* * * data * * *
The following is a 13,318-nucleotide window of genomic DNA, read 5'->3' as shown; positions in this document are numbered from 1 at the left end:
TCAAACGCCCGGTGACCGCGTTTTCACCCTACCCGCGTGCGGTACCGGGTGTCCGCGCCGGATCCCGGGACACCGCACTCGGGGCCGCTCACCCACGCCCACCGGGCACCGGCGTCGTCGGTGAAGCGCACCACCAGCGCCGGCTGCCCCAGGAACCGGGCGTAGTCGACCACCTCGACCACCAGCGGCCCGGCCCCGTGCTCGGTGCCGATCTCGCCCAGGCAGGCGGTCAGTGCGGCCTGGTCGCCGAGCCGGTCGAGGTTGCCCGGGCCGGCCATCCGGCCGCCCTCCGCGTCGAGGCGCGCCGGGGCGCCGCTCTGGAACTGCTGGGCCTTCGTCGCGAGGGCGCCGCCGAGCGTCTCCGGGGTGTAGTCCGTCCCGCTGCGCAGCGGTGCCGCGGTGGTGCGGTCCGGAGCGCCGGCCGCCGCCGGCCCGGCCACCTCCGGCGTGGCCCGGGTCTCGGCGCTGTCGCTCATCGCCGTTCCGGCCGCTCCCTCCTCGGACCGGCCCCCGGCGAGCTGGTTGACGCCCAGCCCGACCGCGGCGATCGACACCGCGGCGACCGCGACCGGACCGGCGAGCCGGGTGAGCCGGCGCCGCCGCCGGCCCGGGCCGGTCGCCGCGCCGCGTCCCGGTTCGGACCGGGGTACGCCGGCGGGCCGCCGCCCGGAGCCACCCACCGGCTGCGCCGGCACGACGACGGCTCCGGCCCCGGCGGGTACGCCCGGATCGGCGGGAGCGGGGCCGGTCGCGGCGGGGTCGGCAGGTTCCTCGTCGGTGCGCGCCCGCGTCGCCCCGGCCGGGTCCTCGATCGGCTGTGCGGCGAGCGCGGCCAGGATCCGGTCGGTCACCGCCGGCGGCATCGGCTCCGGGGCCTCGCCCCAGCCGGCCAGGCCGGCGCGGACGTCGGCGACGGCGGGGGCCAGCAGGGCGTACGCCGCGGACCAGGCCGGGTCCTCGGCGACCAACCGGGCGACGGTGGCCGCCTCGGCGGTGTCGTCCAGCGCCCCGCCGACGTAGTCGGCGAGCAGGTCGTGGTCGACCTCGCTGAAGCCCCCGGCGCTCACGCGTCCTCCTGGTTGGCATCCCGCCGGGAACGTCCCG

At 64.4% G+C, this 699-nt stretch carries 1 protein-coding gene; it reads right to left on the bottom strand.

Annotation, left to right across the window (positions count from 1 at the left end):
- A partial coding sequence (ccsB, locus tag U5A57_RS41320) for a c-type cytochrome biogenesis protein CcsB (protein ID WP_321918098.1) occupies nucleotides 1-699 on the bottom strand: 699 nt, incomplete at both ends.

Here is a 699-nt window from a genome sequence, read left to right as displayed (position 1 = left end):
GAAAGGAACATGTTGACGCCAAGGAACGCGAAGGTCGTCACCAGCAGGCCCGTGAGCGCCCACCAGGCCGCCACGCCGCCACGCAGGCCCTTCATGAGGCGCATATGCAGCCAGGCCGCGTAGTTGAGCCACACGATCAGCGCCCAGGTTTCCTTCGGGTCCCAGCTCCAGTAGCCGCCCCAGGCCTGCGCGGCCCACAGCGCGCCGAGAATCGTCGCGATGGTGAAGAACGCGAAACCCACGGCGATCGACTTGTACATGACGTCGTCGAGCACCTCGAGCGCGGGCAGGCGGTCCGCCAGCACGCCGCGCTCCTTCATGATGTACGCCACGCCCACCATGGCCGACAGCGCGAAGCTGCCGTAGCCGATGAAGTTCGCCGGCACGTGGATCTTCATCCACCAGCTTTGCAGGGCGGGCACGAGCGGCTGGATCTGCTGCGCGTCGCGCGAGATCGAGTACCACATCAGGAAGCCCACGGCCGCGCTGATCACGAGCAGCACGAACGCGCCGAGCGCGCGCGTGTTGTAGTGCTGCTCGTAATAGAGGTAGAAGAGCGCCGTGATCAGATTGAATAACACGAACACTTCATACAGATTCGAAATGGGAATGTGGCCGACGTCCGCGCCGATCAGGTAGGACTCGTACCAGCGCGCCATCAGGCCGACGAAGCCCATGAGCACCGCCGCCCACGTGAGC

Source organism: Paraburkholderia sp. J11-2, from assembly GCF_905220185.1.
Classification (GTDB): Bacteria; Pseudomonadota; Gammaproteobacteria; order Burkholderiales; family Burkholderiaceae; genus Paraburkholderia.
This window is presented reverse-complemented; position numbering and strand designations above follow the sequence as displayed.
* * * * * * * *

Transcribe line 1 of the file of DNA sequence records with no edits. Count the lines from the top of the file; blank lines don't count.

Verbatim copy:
The following is a 13,318-nucleotide window of genomic DNA, read 5'->3' as shown; positions in this document are numbered from 1 at the left end: